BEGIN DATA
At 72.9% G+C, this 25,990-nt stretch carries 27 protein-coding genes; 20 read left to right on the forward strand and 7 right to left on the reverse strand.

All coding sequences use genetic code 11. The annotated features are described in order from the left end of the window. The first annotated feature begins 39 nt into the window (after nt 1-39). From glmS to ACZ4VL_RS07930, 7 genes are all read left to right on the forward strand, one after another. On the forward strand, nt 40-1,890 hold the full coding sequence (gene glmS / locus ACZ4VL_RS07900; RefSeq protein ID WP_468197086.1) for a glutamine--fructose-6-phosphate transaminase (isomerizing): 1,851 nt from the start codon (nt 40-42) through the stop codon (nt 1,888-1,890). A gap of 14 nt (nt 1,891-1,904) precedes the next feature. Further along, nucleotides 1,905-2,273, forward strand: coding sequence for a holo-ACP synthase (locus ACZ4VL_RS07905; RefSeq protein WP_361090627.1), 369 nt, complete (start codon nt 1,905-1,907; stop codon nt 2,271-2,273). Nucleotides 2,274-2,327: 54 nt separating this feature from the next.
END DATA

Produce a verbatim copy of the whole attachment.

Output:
At 72.9% G+C, this 25,990-nt stretch carries 27 protein-coding genes; 20 read left to right on the forward strand and 7 right to left on the reverse strand.

All coding sequences use genetic code 11. The annotated features are described in order from the left end of the window. The first annotated feature begins 39 nt into the window (after nt 1-39). From glmS to ACZ4VL_RS07930, 7 genes are all read left to right on the forward strand, one after another. On the forward strand, nt 40-1,890 hold the full coding sequence (gene glmS / locus ACZ4VL_RS07900; RefSeq protein ID WP_468197086.1) for a glutamine--fructose-6-phosphate transaminase (isomerizing): 1,851 nt from the start codon (nt 40-42) through the stop codon (nt 1,888-1,890). A gap of 14 nt (nt 1,891-1,904) precedes the next feature. Further along, nucleotides 1,905-2,273, forward strand: coding sequence for a holo-ACP synthase (locus ACZ4VL_RS07905; RefSeq protein WP_361090627.1), 369 nt, complete (start codon nt 1,905-1,907; stop codon nt 2,271-2,273). Nucleotides 2,274-2,327: 54 nt separating this feature from the next.